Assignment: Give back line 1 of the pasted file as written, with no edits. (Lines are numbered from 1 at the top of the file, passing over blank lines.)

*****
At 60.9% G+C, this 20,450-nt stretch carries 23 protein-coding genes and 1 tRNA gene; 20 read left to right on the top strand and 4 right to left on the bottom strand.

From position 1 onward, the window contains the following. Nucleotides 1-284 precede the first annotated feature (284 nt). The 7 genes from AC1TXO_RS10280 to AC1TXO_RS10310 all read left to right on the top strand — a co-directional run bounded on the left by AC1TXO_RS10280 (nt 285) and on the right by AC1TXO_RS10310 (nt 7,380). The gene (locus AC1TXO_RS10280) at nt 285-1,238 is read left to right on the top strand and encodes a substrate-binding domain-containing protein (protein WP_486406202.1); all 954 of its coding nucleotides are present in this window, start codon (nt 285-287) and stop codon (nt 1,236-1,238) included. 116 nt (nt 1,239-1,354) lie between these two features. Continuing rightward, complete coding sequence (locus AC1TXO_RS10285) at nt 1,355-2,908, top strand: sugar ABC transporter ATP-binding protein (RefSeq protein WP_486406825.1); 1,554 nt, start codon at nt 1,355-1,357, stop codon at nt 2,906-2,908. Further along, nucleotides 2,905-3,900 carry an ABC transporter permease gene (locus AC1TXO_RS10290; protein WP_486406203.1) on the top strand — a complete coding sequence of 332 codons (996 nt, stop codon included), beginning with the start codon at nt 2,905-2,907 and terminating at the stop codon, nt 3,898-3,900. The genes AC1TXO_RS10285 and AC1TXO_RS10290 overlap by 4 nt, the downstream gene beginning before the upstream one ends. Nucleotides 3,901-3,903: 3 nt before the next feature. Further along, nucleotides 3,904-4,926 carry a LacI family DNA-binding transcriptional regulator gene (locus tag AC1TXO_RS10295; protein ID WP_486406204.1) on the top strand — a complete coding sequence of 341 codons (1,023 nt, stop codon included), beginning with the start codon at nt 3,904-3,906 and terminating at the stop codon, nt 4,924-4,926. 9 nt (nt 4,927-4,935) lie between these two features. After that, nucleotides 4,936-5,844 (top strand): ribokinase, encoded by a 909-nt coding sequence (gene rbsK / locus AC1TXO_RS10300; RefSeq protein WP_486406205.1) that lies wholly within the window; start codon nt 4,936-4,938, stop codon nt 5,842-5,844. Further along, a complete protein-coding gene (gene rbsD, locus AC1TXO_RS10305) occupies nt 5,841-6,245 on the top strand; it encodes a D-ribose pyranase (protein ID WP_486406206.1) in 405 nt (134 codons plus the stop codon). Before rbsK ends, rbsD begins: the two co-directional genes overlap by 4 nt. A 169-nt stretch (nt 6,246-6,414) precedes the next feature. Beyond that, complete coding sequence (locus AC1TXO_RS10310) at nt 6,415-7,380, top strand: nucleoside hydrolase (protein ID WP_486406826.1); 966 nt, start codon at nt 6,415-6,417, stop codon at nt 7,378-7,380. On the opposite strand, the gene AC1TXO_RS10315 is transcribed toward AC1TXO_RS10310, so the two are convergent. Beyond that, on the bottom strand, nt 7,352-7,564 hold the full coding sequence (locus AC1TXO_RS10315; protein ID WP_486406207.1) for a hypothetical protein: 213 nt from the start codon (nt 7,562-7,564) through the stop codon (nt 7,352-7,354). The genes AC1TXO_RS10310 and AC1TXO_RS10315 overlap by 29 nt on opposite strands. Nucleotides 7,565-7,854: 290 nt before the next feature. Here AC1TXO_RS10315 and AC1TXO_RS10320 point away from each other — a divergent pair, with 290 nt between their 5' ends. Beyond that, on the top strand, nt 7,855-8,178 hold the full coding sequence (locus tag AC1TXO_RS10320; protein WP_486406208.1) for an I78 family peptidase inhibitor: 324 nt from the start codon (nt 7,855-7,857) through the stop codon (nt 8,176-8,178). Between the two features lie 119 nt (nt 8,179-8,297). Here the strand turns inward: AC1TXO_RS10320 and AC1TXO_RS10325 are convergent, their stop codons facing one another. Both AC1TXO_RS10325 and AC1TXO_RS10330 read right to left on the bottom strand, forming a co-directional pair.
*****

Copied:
At 60.9% G+C, this 20,450-nt stretch carries 23 protein-coding genes and 1 tRNA gene; 20 read left to right on the top strand and 4 right to left on the bottom strand.